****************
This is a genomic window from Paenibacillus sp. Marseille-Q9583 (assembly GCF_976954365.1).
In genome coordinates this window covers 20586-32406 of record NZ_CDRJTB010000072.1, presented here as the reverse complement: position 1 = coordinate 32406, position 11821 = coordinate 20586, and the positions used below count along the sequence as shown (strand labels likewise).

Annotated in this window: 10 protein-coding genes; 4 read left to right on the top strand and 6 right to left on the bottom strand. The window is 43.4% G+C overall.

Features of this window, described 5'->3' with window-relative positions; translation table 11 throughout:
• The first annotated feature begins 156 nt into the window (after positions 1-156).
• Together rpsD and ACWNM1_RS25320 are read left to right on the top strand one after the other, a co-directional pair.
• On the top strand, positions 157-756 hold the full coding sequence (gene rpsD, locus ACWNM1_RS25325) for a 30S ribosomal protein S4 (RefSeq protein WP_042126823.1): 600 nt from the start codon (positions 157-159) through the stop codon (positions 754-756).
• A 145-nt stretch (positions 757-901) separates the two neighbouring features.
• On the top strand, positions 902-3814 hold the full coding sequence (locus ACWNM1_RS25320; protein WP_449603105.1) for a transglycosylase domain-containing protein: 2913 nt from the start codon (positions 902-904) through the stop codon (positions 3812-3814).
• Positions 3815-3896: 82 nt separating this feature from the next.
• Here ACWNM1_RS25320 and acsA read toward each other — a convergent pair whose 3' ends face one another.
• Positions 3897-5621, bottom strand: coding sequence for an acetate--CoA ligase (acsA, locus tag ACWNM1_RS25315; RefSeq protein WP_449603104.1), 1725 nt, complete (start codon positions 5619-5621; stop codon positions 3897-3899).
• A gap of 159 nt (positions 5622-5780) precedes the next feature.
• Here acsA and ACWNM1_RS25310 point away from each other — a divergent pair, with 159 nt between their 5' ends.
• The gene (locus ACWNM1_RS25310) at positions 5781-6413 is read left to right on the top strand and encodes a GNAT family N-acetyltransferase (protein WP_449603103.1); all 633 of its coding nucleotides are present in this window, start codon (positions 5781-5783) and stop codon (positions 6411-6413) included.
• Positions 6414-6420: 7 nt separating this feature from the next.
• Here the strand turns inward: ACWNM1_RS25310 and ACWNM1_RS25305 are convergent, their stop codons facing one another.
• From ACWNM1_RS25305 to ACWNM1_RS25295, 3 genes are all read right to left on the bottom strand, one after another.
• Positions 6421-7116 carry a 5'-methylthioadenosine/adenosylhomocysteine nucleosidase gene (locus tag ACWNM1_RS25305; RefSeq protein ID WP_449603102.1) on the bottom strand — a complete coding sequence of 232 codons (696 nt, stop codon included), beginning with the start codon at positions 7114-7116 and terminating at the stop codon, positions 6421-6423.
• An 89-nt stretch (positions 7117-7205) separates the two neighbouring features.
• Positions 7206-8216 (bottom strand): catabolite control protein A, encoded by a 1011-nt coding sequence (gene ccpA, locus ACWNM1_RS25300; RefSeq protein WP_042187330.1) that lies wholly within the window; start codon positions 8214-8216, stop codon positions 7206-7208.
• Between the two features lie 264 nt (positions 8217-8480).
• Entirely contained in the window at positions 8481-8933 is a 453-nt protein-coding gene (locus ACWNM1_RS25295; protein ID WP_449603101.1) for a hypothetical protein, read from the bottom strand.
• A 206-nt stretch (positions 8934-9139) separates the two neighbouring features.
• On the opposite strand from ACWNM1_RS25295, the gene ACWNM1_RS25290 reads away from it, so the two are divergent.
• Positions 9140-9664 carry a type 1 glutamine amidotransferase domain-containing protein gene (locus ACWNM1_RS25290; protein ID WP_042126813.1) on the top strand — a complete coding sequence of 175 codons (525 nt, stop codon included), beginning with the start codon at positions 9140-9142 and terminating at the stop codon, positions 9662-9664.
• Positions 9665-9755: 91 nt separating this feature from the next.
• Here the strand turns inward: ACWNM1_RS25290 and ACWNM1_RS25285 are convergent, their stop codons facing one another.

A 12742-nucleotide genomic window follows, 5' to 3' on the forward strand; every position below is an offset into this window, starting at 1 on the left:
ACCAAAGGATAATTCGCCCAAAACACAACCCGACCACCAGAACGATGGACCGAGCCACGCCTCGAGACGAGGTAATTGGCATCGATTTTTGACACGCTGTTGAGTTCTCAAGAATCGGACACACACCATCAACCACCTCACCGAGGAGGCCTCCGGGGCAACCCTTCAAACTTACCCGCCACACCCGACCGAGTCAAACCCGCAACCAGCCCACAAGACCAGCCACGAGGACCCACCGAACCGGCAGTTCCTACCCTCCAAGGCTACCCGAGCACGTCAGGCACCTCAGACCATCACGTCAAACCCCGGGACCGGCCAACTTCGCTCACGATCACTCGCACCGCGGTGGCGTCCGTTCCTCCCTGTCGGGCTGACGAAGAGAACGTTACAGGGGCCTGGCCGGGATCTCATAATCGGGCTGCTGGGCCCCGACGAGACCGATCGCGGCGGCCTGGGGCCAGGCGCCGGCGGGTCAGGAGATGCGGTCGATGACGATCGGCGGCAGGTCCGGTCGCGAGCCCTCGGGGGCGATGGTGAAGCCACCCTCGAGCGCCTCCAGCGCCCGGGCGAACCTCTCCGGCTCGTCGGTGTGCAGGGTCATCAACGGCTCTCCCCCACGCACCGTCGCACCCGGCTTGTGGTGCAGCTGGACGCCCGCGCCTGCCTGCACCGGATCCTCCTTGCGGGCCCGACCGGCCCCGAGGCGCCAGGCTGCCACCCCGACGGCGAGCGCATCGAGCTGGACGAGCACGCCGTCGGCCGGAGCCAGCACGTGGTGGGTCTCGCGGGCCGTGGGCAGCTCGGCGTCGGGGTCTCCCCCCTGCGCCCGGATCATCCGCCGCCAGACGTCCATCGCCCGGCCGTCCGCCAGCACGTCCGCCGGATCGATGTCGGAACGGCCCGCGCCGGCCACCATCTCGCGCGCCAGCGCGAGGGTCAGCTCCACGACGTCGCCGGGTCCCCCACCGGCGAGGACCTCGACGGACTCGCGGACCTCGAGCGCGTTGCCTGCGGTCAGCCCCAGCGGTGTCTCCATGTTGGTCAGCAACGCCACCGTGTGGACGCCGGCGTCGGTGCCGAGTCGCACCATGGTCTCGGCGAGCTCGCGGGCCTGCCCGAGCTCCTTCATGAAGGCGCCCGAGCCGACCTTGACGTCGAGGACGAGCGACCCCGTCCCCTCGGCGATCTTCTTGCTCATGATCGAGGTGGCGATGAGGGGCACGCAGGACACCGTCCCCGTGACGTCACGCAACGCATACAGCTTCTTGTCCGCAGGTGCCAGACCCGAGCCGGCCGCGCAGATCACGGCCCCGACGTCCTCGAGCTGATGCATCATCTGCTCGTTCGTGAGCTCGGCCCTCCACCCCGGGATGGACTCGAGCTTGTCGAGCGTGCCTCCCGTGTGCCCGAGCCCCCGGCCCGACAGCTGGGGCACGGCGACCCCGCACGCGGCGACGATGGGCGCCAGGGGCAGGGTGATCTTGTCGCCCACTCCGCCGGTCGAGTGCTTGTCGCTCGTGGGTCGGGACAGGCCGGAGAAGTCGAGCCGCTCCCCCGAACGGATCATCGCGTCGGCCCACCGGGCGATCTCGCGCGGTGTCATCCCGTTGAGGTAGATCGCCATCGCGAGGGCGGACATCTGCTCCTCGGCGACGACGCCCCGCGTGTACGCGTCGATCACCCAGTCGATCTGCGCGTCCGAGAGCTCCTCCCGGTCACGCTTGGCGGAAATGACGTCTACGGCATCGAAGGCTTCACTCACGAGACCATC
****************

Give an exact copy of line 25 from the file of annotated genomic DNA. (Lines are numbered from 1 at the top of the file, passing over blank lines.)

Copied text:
• On the opposite strand from ACWNM1_RS25295, the gene ACWNM1_RS25290 reads away from it, so the two are divergent.